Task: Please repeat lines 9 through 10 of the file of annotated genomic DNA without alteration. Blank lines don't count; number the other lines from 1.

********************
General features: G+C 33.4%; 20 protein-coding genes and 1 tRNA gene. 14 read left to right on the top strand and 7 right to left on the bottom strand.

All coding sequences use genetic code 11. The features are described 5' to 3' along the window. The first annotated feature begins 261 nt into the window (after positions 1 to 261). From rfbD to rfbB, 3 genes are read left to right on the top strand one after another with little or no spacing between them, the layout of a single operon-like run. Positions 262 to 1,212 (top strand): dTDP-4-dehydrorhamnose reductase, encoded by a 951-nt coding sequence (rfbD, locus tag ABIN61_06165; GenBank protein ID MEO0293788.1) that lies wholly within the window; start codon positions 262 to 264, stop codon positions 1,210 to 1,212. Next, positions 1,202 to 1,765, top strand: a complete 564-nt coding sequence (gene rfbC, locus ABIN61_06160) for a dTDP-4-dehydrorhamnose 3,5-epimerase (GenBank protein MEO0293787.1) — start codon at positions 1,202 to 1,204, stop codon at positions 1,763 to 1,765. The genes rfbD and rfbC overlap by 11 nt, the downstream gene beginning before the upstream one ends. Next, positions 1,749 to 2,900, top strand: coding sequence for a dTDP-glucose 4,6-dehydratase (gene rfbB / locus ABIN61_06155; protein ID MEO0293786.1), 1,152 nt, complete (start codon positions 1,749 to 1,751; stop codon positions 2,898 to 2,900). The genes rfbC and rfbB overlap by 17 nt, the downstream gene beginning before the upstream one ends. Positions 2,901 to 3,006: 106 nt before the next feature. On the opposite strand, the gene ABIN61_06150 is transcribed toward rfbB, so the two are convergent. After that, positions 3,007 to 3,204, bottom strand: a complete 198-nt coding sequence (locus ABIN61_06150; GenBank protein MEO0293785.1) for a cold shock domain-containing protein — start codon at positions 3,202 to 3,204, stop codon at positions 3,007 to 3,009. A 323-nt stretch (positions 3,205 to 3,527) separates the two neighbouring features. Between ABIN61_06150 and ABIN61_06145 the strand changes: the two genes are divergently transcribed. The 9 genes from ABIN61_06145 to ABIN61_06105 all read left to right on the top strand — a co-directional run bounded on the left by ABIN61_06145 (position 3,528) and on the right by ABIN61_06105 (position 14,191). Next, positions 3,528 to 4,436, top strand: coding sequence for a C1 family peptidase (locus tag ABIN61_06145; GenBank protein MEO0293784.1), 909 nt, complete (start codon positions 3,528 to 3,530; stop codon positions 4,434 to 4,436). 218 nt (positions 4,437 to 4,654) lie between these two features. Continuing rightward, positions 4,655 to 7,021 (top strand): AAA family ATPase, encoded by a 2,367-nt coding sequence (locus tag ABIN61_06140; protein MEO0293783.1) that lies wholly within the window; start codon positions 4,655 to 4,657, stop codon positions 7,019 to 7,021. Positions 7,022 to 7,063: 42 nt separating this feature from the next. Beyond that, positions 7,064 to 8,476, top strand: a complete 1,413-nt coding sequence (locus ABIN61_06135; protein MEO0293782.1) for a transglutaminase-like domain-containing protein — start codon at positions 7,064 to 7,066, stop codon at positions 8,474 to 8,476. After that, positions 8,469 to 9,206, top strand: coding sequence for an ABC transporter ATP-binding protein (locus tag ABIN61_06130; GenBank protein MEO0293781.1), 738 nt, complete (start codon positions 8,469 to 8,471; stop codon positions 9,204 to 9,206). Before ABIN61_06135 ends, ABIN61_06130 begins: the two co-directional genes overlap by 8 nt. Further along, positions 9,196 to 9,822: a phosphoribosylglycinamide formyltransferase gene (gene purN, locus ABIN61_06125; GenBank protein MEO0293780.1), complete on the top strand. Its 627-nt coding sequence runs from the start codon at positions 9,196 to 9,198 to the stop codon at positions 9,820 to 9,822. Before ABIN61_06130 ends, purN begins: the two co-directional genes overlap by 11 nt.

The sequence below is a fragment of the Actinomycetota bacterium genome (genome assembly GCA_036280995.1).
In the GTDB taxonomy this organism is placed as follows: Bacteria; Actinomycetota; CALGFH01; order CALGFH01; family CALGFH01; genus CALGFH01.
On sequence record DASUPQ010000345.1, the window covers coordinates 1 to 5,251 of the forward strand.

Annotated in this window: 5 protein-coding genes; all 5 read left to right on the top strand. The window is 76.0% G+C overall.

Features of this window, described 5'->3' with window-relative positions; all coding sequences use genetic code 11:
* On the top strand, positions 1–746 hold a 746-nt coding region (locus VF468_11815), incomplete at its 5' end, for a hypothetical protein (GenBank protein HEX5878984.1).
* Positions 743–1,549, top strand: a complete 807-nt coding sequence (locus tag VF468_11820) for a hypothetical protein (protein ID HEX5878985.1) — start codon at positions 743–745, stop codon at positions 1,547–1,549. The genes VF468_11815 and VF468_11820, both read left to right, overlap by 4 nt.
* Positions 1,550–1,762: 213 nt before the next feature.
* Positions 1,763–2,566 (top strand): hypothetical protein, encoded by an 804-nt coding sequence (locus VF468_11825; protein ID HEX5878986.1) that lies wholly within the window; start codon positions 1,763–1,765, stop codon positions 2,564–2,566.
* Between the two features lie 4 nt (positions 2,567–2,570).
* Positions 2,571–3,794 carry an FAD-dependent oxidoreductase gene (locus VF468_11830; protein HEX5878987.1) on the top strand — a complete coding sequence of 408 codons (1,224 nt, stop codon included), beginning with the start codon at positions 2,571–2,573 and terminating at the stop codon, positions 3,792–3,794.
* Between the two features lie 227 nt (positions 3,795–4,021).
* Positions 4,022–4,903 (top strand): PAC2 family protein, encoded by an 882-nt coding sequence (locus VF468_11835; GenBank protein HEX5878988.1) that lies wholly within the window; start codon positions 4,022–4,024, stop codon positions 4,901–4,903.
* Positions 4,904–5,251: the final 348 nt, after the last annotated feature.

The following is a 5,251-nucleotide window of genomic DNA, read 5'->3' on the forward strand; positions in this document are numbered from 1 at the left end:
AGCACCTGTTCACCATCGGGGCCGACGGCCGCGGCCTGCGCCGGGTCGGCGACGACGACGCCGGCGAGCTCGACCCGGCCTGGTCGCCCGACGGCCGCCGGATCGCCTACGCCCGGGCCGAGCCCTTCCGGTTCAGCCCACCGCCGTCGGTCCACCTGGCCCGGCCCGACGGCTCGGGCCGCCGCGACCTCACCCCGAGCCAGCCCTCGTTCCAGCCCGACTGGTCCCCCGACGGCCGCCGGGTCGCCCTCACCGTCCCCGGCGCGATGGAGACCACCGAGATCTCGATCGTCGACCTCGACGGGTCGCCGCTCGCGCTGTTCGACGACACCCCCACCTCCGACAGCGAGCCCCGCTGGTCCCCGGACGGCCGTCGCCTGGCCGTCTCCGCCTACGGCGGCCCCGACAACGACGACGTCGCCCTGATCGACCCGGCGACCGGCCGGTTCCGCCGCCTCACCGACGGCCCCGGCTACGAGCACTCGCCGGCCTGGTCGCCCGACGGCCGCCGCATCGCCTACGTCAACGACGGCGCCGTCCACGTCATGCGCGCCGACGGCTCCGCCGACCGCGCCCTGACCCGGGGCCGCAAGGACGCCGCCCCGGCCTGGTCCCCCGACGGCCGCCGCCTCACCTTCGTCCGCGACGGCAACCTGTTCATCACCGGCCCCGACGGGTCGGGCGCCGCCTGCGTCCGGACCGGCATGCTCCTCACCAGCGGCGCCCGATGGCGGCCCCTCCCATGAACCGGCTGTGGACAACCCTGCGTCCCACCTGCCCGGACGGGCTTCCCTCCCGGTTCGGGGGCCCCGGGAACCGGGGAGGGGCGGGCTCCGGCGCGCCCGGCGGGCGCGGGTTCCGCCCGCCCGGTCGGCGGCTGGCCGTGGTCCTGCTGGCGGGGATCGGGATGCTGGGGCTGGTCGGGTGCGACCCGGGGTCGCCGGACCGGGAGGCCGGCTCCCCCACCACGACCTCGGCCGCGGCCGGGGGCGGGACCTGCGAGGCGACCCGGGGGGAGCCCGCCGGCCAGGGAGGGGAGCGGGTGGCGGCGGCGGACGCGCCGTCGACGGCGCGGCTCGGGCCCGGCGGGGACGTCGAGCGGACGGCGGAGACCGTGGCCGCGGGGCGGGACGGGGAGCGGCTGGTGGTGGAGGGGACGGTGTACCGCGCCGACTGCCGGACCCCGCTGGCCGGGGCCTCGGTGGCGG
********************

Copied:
* Positions 743–1,549, top strand: a complete 807-nt coding sequence (locus tag VF468_11820) for a hypothetical protein (protein ID HEX5878985.1) — start codon at positions 743–745, stop codon at positions 1,547–1,549. The genes VF468_11815 and VF468_11820, both read left to right, overlap by 4 nt.
* Positions 1,550–1,762: 213 nt before the next feature.